Says Freiburger "Our intention is not to point fingers at physicians. In fact, our physicians have no disagreement with any of the guidelines we've issued. They have concerns that some treatments are not getting done."

But, to echo Nahser, physicians also have concerns about how compliance is measured. That's why Walter Lane, M.D., wants to add what he calls a "third page" to office computer records. Most computer software systems have, as the first screen, the patient's history. Page 2, the second screen, contains insurance company and HMO information. The office visit data, including CPT and ICD-9 codes, are processed based on the two "pages." Lane contends that the diagnosis and procedure codes entered by the staff and processed on Pages 1 and 2 to bill patients could also be used on Page 3 to track guideline compliance.

"While the updated sheet would not be a clinical record, the computer can easily track office protocol compliance," says Lane, president of Tampa Bay Doctors, an independent practice association in Florida. "With very little effort, a receptionist could generate from Page 3 a list of when Pap smears, mammograms, glycated hemoglobins and tetanus shots were last given. A simple modification of computer billing software would greatly enhance compliance without creating additional demands on the physician or his staff."

Lane also contends that guidelines do not usually cover comorbidities. "You don't have a guideline for someone who's diabetic and who also has arthritis and a heart problem. We have three different and often conflicting guidelines, that's all. But they're not comprehensive. They're not even near comprehensive compatibility."

Any information collected, United officials say, should reinforce a physician's actions. For instance, say a doctor did prescribe beta blockers but the patient never bothered getting the prescription filled.

"In that particular instance, the doctor can go back into his records and see that he did prescribe," says Phil Soucheray, a United spokesman. The erroneous information is then corrected in future reports "if doctors are willing to work with us, review their records and let us know if information is out of date." He insists that any encouragement by the plan will be positive. "We're committed to the concept of positive reinforcement rather than punitive action." What form that "reinforcement" will take is still unknown; plan officials "aren't that far along the way."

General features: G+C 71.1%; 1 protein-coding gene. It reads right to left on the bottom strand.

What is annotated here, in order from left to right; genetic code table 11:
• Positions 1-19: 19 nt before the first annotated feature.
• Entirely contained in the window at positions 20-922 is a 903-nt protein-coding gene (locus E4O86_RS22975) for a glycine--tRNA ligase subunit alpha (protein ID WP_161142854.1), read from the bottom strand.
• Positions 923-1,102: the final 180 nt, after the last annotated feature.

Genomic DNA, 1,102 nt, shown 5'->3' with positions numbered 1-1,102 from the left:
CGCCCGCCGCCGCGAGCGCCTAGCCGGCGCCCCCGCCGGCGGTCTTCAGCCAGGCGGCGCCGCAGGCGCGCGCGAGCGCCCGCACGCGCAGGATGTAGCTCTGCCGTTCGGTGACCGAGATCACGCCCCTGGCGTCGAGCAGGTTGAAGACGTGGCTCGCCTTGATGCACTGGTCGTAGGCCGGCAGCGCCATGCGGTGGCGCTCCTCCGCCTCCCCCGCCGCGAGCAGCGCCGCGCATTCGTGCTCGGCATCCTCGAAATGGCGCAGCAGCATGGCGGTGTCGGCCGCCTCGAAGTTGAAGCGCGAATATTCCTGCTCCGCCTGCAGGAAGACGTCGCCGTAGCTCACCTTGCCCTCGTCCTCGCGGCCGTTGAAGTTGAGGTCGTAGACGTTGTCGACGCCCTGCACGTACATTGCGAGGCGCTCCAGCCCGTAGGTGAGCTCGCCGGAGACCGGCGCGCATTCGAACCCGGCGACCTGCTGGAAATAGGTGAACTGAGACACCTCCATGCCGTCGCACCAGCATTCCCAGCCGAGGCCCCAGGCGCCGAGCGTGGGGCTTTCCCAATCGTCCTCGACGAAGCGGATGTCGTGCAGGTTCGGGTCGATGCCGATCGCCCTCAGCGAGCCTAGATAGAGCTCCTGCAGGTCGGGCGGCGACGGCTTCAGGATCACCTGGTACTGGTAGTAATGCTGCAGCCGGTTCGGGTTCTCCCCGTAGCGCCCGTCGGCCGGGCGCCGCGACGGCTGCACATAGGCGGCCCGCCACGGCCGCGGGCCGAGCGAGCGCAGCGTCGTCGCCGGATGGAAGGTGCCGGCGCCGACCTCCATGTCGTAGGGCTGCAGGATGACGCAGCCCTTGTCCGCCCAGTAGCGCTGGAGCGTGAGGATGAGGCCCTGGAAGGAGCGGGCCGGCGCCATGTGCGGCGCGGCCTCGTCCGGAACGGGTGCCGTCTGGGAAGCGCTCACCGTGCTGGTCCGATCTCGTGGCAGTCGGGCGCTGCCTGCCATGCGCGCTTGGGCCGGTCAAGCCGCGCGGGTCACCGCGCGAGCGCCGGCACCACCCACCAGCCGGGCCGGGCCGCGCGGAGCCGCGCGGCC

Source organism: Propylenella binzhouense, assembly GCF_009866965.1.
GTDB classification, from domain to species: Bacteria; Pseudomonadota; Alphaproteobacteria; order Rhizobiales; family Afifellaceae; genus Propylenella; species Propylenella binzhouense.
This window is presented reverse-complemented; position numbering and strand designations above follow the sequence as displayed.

Anyway, Freiburger insists that reinforcement is not the main issue. Doctors want to use the best methods available to help patients. "The issue is, 'What are the sources of the guidelines?' We are not in the process of handing out guidelines that we have developed. They come from recognized medical associations and are backed up by evidence."

Soucheray says that as yet, United HealthCare hasn't attempted to create a profile of physicians who aren't complying as they should.

But others in the industry say that there seems to be some anecdotal evidence that younger physicians are more willing to follow guidelines.

Gary Brazel, M.D., director of medical affairs for St. Johns Health Systems, a 30,000-member physician-hospital organization in Anderson, Ind., says he's found that physicians 50 or older take a "show-me" stance. For instance, Brazel says that most guidelines on recovery from surgery say that patients can eat light foods, such as Jell-O, within 24 hours after an operation. Physicians who graduated from medical school 25 years ago were taught such patients should have no solids for two days and tend to stick to that treatment.

"I would say you have to provide older physicians with a greater amount of good documentation to persuade them to follow guidelines," says Brazel. "They sometimes have a tough time accepting that the way they were taught 25 years ago may not be the way physicians are taught today."

Financial incentives

One HMO official disputes the contention by Lane and others that there are too many guidelines floating around. Arthur Leibowitz, M.D., chief medical officer for Aetna U.S. Healthcare, says plans and physicians need to look no further than "standards of care that have been accepted by such medical societies as the American Diabetes Association, the American Cancer Society and the American College of Physicians."

Leibowitz can't stress enough that the guidelines he pushes are not written by Aetna U.S. Healthcare. He'll stop a conversation just to slowly reiterate, "Aetna U.S. Healthcare never has nor ever wants to write a guideline. We take the guidelines that others have written that are accepted in medicine." (See "11 Texas health plans read from same guidelines page.")

This year, the 14-million member plan sent out 100,000 report cards to physicians in its network. They're based on claims and administrative data.